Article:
The Reserve helped install SETs to monitor wetland elevation change in the northern portion of Coastal Bays. This has enabled the Maryland Coastal Bays Program—one of 28 National Estuary Programs—to expand their tidal marsh monitoring and make their overall program more robust. 

“Kyle led the effort with Reserve staff to work with our state’s National Estuary Program to educate and train on the siting, installation, and monitoring of SETs;” says Raulin. “As a result we have an extended network of long-term monitoring sites that will give us a better picture of how Maryland’s marshes are changing over time. This collaboration was a perfect fit for the capacity of our Reserve and the NERRS.

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Advancing Diversity in Marine Sciences

Advancing Diversity in Marine Sciences

Written in collaboration with Amy Plantarich.

The inspiration for a new internship program at New Jersey’s Jacques Cousteau Reserve was simple: diversity in science is better for everybody. Not only is creating equal access important for advancing equality, science is stronger when everybody contributes.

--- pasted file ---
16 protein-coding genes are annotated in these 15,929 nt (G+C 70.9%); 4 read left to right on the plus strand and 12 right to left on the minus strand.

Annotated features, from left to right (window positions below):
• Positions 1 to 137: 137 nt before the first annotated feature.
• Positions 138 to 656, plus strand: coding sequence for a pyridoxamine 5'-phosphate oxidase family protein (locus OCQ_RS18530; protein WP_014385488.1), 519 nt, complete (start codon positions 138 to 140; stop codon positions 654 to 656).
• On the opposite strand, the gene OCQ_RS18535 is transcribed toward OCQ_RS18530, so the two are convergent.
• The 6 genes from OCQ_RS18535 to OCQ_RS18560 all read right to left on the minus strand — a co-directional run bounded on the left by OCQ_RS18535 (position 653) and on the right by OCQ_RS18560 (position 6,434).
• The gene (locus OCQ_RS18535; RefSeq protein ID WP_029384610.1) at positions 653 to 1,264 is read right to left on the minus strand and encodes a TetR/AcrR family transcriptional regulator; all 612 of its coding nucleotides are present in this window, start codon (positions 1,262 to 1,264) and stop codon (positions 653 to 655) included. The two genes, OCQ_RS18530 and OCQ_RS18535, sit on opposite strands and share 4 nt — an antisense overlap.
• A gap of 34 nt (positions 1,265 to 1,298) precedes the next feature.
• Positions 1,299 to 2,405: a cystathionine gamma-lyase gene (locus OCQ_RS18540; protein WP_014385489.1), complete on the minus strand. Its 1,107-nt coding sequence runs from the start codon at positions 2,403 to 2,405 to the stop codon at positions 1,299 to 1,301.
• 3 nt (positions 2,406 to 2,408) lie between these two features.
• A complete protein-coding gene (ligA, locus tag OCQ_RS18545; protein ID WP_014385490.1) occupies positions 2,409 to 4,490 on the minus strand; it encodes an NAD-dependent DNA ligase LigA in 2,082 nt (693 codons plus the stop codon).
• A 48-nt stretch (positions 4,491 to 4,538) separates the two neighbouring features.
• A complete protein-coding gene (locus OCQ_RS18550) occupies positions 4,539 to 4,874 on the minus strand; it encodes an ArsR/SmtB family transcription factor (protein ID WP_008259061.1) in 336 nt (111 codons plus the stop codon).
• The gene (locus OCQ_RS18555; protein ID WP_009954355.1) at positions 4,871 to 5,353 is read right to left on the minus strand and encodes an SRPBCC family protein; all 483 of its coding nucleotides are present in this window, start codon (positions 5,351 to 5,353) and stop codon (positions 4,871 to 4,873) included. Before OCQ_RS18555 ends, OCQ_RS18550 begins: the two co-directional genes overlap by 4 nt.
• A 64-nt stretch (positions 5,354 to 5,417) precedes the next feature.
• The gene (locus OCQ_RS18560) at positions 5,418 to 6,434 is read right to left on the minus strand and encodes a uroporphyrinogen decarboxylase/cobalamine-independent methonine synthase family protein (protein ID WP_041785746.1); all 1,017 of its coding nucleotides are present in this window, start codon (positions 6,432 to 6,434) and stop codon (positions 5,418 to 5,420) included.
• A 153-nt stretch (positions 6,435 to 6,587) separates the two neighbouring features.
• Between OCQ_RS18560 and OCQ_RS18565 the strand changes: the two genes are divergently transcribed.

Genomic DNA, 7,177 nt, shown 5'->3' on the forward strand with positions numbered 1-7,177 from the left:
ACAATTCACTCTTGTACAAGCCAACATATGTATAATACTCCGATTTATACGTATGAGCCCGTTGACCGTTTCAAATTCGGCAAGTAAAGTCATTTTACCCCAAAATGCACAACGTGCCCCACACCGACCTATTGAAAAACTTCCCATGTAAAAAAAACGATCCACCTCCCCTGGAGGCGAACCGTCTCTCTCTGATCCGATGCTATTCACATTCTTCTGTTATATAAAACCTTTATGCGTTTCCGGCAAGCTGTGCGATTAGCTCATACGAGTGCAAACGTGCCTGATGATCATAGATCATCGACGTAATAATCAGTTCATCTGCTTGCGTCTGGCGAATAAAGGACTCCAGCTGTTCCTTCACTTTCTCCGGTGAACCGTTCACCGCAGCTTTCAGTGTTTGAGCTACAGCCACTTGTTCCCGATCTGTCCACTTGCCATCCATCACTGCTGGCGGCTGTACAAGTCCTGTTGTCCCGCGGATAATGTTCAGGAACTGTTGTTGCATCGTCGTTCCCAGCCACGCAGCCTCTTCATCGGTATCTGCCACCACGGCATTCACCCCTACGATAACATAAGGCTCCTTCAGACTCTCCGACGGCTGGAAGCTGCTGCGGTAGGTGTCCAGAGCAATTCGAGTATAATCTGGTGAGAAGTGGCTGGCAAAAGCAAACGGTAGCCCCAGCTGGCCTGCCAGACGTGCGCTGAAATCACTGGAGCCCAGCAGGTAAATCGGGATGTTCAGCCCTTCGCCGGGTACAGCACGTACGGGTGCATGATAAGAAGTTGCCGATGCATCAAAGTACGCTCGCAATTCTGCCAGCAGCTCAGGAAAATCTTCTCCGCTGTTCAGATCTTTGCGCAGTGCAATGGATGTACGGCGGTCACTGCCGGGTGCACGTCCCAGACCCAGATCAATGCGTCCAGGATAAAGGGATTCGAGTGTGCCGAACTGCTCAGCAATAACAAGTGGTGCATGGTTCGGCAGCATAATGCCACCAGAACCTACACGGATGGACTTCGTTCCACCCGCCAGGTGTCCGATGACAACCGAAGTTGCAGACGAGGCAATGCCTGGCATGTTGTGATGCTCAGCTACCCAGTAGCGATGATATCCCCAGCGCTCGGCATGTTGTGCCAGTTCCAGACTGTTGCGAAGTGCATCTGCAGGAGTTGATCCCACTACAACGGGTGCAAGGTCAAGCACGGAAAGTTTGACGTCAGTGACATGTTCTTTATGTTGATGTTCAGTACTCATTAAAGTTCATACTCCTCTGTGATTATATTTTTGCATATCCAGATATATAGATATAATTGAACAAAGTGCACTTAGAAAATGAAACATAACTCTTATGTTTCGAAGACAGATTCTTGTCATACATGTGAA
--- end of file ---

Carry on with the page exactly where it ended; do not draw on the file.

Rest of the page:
In that spirit, the Reserve welcomed six undergraduates to pursue their own research last summer. Their experience was made possible through a partnership between the Jacques Cousteau Reserve and two programs from Rutgers University: the Louis Stokes Alliance for Minority Participation (LSAMP) and the Idea, Design and Entrepreneurship Academy (i.d.e.a.).

The path to a career in the sciences is long and challenging. The goal of this partnership was to create opportunities for students from racial and ethnic minorities to explore the fields of marine and coastal science, education, and resource management, connect with mentors, and identify career development opportunities.

“This internship gave me a better understanding of the field of marine and coastal science, as well as relevant career opportunities.” says Austin Crawley, one of the interns from Rutgers University.